The United States now enters its 10th year of war in Afghanistan, longer than U.S. involvement in World War I and World War II combined. The cost to U.S. taxpayers is $120 billion a year, at a time when the country has deep needs at home.
The U.S. troop presence in Afghanistan has gone from 5,000 in the year after the October 2001 ouster of the Taliban to 37,000 when President Barack Obama came into office in January 2009. He has steadily increased the U.S. presence and today roughly 100,000 U.S. troops are in Afghanistan.
Now, as we come to the latest strategic review, it is abundantly clear that the president and his team have done little to rethink the U.S. military presence in Afghanistan. He plans to start withdrawing troops in July, with pullout by December 2014.
More of the same.
His review did say that in 2011 "we will intensify our regional diplomacy to enable a political process to promote peace and stability in Afghanistan." That's the right approach, but it is vague and comes almost as an afterthought.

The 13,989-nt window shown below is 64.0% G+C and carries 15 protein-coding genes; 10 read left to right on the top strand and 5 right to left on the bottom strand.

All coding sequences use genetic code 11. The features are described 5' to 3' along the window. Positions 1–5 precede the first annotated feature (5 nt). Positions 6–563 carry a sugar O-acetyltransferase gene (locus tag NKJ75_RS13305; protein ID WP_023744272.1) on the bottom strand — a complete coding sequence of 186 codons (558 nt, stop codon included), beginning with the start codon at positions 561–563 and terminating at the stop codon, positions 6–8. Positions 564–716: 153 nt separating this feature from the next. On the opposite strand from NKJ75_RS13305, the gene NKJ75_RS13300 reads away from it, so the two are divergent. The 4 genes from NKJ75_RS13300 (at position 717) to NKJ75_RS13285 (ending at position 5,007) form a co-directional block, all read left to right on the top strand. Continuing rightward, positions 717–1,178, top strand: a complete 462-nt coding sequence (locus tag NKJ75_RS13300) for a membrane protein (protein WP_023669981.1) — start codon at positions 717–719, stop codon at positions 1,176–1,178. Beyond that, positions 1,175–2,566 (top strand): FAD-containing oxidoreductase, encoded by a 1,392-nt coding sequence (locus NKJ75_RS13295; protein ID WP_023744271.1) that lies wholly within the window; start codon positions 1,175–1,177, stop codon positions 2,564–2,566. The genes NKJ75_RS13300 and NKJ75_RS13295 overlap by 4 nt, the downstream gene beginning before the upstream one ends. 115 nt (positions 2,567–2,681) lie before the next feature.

And the death Monday of Richard Holbrooke, the U.S. special representative to Afghanistan and Pakistan who was the strongest and most skilled advocate of that approach, makes that essential task all the more daunting.
Holbrooke, who brokered the Dayton accords that ended the Bosnia conflict, understood the vital importance of diplomacy in ending conflicts. Specifically, as Joel Klein of Time magazine writes, Holbrooke understood that "equilibrium could only be reached in Afghanistan if the Pakistanis and Indians established better relations, and stopped seeing Afghanistan as a strategic prize."
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